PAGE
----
The psychologic characteristics of this age are not similar to those of the philoso­phizing Greeks, the imperializing Romans, or the mysticizing peoples of the mediæval ages. Its outstanding characteristic is the social consciousness. This consciousness will inevitably develop those character­istics in Jesus which have not received sympathetic understanding in the past. This is the day and generation which is providentially appointed to revive the pro­gram of Jesus, and restore to Christianity its pristine impulses. The seed has waited dormant in the soil, expectant of the fructifying influences of the new civilization.

 

The attitude of Universalism toward Jesus is precisely that which the modern world is assuming in increasing geometric ratio; it is that which the social movement assumes. It is the attitude which de­velops the social motive, for the Univer­salist faith does not dogmatize about or define the person of Christ. Its shibboleth is the splendid statement in the articles of faith: “We believe in the spiritual au­thority and leadership of Jesus,” a simple statement which is yet basic and comprehensive. It encourages each individual to interpret the nature of Jesus in accord­ance with reason and scholarship. It rec­ognizes the tremendous power and impor­tance of personality as a world force, but it looks upon the personality of the Master as a life to be followed rather than to be passively accepted. It stresses belief in Jesus rather than belief about him, and makes conformity to his ideal the only ac­cepted test of the genuine Christian.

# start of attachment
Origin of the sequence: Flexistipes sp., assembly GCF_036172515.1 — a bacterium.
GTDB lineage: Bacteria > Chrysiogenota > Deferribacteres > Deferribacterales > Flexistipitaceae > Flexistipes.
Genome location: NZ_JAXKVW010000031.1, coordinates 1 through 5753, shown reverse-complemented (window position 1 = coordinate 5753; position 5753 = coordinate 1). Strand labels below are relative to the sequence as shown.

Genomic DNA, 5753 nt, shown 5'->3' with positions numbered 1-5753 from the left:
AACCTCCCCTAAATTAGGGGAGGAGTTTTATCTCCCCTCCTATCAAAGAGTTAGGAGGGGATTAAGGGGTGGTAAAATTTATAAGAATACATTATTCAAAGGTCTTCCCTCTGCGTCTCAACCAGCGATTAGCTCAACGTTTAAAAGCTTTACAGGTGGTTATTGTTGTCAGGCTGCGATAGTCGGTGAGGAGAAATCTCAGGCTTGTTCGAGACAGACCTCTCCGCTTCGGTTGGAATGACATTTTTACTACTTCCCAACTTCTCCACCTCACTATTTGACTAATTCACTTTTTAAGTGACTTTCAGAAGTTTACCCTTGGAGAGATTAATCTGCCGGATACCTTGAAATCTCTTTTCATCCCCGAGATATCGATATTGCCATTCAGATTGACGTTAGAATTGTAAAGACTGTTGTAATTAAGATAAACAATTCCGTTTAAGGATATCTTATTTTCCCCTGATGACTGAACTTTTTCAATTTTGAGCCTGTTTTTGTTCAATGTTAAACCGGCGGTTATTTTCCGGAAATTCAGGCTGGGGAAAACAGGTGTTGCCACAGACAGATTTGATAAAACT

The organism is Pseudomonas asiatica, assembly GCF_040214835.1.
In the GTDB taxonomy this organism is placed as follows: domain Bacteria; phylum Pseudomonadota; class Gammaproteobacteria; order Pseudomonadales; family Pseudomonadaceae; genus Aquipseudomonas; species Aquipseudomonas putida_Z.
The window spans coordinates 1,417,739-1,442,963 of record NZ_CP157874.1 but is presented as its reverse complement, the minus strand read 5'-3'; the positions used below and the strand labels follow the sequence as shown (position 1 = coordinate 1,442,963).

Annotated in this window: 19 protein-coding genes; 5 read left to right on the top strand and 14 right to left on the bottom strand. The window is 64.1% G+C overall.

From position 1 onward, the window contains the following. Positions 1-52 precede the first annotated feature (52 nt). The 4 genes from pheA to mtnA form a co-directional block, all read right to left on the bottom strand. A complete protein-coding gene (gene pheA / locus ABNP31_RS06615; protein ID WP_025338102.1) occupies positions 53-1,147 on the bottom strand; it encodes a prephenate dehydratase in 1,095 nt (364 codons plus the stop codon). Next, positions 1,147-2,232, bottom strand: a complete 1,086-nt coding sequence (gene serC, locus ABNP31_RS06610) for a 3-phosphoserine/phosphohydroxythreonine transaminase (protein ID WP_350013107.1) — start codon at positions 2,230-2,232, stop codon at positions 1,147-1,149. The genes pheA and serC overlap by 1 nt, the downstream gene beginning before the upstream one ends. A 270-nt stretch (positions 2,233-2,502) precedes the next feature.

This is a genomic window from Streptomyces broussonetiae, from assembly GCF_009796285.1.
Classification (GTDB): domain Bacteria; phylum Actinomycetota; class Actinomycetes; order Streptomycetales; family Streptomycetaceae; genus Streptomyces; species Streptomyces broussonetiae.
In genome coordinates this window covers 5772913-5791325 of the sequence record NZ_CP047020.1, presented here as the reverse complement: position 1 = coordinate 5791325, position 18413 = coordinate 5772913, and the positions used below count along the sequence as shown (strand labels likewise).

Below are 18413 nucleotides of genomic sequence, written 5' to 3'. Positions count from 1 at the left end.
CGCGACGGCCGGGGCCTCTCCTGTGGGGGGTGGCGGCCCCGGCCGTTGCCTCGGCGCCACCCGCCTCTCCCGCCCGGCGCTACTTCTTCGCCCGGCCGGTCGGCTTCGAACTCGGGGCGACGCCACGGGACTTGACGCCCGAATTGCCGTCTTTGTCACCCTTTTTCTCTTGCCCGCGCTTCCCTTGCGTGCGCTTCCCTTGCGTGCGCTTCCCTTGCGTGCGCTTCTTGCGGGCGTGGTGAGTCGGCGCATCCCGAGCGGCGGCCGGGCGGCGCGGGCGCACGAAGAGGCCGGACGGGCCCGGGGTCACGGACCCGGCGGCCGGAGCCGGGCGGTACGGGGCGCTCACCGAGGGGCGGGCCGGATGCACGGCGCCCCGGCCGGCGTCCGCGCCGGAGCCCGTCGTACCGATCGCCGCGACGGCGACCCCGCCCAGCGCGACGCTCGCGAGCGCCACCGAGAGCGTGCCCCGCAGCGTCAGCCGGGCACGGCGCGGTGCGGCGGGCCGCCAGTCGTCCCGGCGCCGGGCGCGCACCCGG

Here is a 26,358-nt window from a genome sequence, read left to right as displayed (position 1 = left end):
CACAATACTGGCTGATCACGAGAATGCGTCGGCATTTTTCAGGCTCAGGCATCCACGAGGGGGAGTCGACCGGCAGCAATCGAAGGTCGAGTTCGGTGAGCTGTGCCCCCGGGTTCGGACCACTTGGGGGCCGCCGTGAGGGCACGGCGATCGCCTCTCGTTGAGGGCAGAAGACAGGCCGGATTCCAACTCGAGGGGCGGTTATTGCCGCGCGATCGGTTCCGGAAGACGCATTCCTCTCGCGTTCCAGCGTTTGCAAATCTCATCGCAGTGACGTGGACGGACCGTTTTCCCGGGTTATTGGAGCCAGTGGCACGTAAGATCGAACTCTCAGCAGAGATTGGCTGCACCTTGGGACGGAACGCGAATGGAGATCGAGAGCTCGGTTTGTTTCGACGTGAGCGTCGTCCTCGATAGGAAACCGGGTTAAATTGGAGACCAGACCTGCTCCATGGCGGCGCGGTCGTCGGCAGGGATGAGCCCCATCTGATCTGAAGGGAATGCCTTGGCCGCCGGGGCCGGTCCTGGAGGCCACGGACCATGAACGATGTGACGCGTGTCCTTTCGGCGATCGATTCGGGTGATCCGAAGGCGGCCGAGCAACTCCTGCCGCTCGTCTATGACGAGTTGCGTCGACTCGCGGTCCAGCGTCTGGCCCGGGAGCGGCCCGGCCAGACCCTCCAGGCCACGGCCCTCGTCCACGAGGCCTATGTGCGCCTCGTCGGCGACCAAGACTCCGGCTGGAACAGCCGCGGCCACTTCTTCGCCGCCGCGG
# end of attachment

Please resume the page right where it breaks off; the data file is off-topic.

The salvation which Christ offers to the world according to this view can not in­here in ecclesiastic rites or sacraments, or in any passive, receptive mood, but be­comes an active achievement. Christi­anity thus becomes a challenge which elicits all the latent powers of man. Christianity becomes life lived in the open in the midst of the push and pull of social forces, and thus implies and demands a social content.

 

Universalism is an endeavor to restore the Christ of the first two centuries to the world, and to put into Christianity its pris­tine vigor of principle and discipline. Any sincere attempt to discover the real Jesus, the visionary, the emancipator, the great teacher, will inevitably lead to a rediscovery of the social gospel. And the rediscovery of the social gospel with its general acceptance will liberate for the world’s redemption the great power which is the power unto salvation.

 

 

VIII

HELL AND SALVATION

 

 

The old ideas regarding hell and salva­tion, which swayed the imaginations of men for centuries, have deeply affected the attitude of the churches toward the prob­lem of social amelioration. The tradi­tional conceptions of retribution, although recognized to-day to be crude and errone­ous, have yet molded a theory of function and a machinery of action which persist long after the cause has ceased to be vital. It has not only been true in the past, but it is true to-day, that those who believe in an avenging God and a substitutional atoning Christ are individualistic, and consistently oppose the new social emphasis in religion. The old theology of Heaven and Hell has been among the strongest deterrents to social service, and the reorganization of religious forces for modernized activity.